A Geezer's Journal: Ode to a pencil
Yellow stick, now
In assorted flagrant colors, but
For me always, and forever, amber,
I reach for you once again.
Thoreau made the ancient kind,
With flat-shaped lead
Sandwiched between two slices of
Tough oak. He could, they
Say, pick up a precise dozen
Out of a disheveled pile, time
Marvelous stick, my index
Finger pressed against your neck
In the gun metal blue dark,
You and I spend the morning working.
Your gray pointed needle, in
Leaps and bounds, feats of
Parabola creations makes,
Hissing softly across the page.
I press on, following your lead.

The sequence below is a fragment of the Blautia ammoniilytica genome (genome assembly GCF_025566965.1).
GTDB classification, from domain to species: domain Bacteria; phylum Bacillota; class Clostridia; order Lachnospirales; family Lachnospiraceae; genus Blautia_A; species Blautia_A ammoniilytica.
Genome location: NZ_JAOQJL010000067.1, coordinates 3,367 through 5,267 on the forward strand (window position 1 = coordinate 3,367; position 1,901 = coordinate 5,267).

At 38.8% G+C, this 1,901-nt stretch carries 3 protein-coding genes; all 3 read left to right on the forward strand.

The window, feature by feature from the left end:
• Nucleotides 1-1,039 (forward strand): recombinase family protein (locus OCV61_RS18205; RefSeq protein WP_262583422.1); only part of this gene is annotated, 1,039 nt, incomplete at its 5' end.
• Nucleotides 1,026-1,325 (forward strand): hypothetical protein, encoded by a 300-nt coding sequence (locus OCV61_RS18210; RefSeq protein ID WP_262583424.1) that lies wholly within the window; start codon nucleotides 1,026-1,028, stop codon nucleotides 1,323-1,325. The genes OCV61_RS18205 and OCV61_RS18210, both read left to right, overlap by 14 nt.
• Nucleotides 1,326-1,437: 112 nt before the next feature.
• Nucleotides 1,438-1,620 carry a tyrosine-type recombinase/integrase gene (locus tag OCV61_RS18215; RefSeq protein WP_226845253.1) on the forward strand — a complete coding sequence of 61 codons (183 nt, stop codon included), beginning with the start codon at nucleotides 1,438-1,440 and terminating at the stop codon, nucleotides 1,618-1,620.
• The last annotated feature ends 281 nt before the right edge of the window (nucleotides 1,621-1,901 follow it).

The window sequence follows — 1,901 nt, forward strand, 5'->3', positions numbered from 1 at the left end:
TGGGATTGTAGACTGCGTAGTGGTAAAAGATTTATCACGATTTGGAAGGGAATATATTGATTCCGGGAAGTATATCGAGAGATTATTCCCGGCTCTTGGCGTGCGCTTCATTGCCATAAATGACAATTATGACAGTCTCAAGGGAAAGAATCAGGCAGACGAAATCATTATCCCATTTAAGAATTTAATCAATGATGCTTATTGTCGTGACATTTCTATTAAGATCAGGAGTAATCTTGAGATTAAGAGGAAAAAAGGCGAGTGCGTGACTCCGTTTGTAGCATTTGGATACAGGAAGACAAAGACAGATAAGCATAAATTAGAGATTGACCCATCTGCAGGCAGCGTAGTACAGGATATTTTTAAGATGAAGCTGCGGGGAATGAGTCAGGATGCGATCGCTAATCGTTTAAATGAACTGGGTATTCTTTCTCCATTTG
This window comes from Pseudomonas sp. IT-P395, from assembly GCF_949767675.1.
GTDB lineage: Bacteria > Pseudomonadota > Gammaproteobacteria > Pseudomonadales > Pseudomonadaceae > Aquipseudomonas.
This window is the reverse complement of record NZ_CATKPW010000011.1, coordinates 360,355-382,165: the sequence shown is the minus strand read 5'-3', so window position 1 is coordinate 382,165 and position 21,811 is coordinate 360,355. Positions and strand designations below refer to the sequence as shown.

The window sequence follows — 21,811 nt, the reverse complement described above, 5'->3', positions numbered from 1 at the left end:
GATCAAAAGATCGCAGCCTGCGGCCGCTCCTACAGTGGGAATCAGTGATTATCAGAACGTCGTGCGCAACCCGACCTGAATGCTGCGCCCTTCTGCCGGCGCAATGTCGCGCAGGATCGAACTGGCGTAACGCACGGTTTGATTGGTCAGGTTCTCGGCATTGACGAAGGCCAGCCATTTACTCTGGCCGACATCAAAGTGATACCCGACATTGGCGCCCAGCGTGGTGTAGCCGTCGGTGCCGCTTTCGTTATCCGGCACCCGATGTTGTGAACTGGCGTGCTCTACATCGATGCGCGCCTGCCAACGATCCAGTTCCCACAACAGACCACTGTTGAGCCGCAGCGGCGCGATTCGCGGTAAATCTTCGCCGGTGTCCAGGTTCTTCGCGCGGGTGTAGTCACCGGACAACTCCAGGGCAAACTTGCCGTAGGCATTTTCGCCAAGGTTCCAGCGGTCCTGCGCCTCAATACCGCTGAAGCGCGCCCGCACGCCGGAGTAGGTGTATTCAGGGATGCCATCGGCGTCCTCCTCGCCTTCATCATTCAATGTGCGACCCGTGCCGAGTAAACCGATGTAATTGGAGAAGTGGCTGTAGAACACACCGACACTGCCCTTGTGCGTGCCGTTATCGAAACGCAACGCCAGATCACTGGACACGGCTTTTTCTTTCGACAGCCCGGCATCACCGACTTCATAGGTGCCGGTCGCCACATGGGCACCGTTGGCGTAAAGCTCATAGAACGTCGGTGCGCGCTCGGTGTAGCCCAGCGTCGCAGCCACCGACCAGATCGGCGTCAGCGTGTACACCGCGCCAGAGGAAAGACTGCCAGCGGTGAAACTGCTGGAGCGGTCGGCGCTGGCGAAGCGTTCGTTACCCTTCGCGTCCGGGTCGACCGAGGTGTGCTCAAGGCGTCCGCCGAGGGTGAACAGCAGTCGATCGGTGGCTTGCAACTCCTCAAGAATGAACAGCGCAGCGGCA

What you make, you can unmake,
In a curious touch,
Simply by standing on your head.
My steadfast, my graphite friend,
In a world of doubt,
As I have on so many
Dark, answer-less mornings before,
I hold on to you for dear life.
Richard Goodman is an assistant professor of creative nonfiction writing at the University of New Orleans. He’s the author of French Dirt: The Story of a Garden in the South of France.